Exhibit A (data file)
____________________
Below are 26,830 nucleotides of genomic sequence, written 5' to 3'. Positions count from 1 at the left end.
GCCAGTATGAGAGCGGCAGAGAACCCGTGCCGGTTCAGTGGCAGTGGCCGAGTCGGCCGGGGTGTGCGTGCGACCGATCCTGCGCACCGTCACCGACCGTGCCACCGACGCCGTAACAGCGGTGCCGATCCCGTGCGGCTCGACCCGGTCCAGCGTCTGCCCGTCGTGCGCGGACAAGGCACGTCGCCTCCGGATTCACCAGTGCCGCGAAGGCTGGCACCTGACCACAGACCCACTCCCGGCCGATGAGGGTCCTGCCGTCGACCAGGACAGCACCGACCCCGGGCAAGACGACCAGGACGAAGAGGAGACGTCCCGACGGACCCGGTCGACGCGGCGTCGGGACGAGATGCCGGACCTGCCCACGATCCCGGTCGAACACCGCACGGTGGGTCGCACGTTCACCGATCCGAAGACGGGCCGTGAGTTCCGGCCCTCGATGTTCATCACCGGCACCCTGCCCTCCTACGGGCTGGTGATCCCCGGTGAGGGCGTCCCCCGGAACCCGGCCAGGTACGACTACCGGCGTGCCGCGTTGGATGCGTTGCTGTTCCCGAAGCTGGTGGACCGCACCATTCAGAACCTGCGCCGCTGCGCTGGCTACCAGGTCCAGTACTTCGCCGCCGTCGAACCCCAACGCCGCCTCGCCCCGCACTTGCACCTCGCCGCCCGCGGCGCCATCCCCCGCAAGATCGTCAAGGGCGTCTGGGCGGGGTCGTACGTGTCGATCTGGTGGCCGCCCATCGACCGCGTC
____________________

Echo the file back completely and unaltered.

Below are 26,830 nucleotides of genomic sequence, written 5' to 3'. Positions count from 1 at the left end.
GCCAGTATGAGAGCGGCAGAGAACCCGTGCCGGTTCAGTGGCAGTGGCCGAGTCGGCCGGGGTGTGCGTGCGACCGATCCTGCGCACCGTCACCGACCGTGCCACCGACGCCGTAACAGCGGTGCCGATCCCGTGCGGCTCGACCCGGTCCAGCGTCTGCCCGTCGTGCGCGGACAAGGCACGTCGCCTCCGGATTCACCAGTGCCGCGAAGGCTGGCACCTGACCACAGACCCACTCCCGGCCGATGAGGGTCCTGCCGTCGACCAGGACAGCACCGACCCCGGGCAAGACGACCAGGACGAAGAGGAGACGTCCCGACGGACCCGGTCGACGCGGCGTCGGGACGAGATGCCGGACCTGCCCACGATCCCGGTCGAACACCGCACGGTGGGTCGCACGTTCACCGATCCGAAGACGGGCCGTGAGTTCCGGCCCTCGATGTTCATCACCGGCACCCTGCCCTCCTACGGGCTGGTGATCCCCGGTGAGGGCGTCCCCCGGAACCCGGCCAGGTACGACTACCGGCGTGCCGCGTTGGATGCGTTGCTGTTCCCGAAGCTGGTGGACCGCACCATTCAGAACCTGCGCCGCTGCGCTGGCTACCAGGTCCAGTACTTCGCCGCCGTCGAACCCCAACGCCGCCTCGCCCCGCACTTGCACCTCGCCGCCCGCGGCGCCATCCCCCGCAAGATCGTCAAGGGCGTCTGGGCGGGGTCGTACGTGTCGATCTGGTGGCCGCCCATCGACCGCGTC